19. I’ve been to a few outposts of Wood Ranch BBQ & Grill, a local-ish chain, which has 16 locations all over southern California and, oddly enough, one non-CA location in Springfield, VA. It’s a reliable and reliably nice place for more-than-decent BBQ, good salads, and solid service. I know that sounds like I’m damning it with faint praise, but I’ve actually been quite a few times because it’s such a general people-pleaser. I like the tri tip in all its forms – entrée, sandwich, salad – it’s always tender with lots of beefy flavor (similar to Buckhorn Grill in northern CA). The peanut slaw, with its vinaigrette base, is a standout side. I’ve had the slaw at several catered and potluck lunches (they do a brisk takeout business) and it’s gobbled up for a reason. I’ve also tried the brisket, chicken, and pulled pork, and all are fine-good, but I prefer the tri-tip. The hot, buttered, garlic rolls are also worth eating, even if you’re limited carbs! The restaurant is decorated with warm wood and mostly (or all) booth seating, and the servers and hosts are well-trained and friendly (and younger and good-looking). I think I’ve been to 3 or 4 different locations and they all seem to be similar. They work well for meals with coworkers or picky groups, and I’ve even done an interview there! All in all, going to a Wood Ranch is very much like going to a branch of the Great American Restaurant group.
  20. Thanks Sheldman! I've heard so many good things about Rooster and Pig and we would have gone there except we ODed my poor husband on Asian food over Chinese Xmas. Next time!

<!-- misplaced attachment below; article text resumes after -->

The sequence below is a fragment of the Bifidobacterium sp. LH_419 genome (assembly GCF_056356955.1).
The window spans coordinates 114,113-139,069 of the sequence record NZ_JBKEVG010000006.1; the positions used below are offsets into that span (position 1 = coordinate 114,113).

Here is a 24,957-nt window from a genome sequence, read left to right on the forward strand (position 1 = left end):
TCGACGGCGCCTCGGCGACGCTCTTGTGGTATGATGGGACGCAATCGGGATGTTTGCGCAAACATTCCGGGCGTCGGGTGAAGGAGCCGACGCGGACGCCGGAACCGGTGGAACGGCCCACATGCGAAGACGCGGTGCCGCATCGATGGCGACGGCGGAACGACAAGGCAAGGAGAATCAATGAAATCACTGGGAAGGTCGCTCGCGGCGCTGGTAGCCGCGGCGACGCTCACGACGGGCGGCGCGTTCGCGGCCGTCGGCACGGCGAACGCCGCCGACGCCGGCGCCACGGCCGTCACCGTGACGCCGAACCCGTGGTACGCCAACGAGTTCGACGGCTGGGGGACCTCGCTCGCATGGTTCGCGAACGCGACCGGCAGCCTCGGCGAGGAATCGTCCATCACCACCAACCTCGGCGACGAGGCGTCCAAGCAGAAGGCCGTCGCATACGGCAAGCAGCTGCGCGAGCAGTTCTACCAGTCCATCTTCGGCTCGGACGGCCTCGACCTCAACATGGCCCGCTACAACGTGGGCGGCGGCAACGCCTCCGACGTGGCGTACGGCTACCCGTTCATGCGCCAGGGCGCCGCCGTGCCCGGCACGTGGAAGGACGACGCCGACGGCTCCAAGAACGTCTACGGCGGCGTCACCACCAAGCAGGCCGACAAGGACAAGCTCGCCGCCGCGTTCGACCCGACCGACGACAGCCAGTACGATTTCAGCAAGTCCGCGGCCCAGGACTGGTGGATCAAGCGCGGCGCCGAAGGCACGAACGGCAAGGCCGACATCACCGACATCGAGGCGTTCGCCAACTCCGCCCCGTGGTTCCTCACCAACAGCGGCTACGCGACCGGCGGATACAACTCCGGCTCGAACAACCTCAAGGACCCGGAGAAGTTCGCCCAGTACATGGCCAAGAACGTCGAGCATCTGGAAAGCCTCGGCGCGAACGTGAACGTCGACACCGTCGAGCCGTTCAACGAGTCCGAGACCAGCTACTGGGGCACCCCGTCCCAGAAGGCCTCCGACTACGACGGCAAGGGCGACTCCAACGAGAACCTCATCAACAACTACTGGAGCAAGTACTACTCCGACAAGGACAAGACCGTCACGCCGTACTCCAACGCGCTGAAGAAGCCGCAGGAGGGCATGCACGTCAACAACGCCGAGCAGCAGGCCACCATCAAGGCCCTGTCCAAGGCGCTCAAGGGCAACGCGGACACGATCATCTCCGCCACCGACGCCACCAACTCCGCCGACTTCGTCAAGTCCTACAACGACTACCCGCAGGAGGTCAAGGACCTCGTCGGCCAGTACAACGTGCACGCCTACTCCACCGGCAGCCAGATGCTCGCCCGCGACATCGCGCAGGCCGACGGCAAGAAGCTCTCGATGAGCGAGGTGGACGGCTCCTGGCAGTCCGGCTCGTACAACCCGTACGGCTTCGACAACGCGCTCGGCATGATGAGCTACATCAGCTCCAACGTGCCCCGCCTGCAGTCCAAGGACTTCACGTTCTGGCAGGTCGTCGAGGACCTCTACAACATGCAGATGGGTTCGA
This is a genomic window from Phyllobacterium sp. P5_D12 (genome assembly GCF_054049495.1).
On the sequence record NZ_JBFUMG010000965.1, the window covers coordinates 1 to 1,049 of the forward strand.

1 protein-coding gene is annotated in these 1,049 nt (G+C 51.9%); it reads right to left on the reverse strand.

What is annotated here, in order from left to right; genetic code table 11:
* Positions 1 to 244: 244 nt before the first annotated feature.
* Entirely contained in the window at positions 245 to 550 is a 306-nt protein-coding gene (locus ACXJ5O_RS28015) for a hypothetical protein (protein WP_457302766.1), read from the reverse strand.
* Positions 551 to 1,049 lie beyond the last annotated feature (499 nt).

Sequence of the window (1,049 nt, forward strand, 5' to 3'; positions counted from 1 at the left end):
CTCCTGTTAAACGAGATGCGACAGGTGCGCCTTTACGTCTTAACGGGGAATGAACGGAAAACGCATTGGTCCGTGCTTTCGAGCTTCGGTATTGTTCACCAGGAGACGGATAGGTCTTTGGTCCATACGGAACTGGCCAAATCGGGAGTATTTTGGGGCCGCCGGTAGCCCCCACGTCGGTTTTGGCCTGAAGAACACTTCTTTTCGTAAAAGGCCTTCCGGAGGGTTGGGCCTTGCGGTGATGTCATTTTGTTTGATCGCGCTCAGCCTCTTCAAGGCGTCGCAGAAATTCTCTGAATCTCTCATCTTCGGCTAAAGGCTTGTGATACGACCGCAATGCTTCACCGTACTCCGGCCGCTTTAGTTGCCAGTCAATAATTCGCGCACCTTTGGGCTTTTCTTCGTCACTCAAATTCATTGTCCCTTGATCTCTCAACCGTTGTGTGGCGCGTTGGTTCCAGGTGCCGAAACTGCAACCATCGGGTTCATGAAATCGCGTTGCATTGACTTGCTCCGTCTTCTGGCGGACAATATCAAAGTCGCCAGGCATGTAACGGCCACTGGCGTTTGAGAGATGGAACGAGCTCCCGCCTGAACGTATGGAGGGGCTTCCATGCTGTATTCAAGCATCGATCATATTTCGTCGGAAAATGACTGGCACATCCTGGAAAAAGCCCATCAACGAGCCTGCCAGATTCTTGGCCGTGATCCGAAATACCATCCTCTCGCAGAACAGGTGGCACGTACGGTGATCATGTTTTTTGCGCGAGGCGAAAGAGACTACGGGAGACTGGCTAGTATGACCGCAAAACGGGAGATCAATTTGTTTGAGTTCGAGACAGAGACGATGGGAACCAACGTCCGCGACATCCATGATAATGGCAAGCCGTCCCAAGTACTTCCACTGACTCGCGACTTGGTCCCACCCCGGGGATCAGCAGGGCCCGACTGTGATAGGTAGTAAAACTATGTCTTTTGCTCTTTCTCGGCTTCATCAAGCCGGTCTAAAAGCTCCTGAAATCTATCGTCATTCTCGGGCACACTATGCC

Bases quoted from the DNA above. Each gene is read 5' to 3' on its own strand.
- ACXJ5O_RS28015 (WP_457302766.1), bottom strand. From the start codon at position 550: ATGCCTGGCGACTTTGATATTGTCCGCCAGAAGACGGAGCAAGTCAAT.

21. Its location as a stand in the Mercado la Paloma might lead you to believe that the food at Chichen Itza is casual or ordinary…until you notice the line (all afternoon, when I was there, and mostly of Spanish-speaking people) and the beautifully composed plates of colorful, book-cover-worthy food (not by accident – the owner wrote Sabores Yucatecos: A Culinary Tour of the Yucatán). The closest comparison restaurant I can think of is Los Agaves in Santa Barbara, for style of service and quality of food and presentation, though the menu at Chichen Itza is a much shorter list of curated Yucatecan specialties. You order at the stand and receive a # for your order, and the servers run the food out to you. They also bring silverware and drinks, and the tables/chairs are big and solid, nicer than most food-court operations. Based on many recommendations, we tried the cochinita pibil (prettily mounded, long shreds of incredibly tender, juicy pork, in a tangy sauce), fish tacos (crunchy, well-seasoned, and bright), plantains (nicely fried), and panuchos (basically a shredded turkey taco, with the tortilla fried – I thought it was dry but it was my husband’s favorite dish). Our friends got the tikin-xic (fish fillets in a citrus sauce over rice – I want to add this to our order next time), pork tacos, more plantains, and chips and salsa. Almost everything was sprinkled with the pickled red onions (which I ordinarily don’t like but in this case found delightful. Thank goodness.) Except for a few bites of the rather ordinary rice and beans, we polished off everything with gusto while proclaiming it delicious. Prices are so gentle you feel as if you’re getting away with something. The location is low key and families abound so fear not in bringing small children (though you might have a hard time finding a high chair). It’s less than a mile from USC and Exposition Park (home of the California Science Center, Rose Garden, and the Natural History Museum of Los Angeles County), so pairs perfectly with a day of exploring. I might not walk the distance, due to on-ramps under the highway and slight sketchiness of the neighborhood, plus there is a parking lot at the Mercado and some street spaces available. Really can’t recommend this place enough - I can’t wait to go back!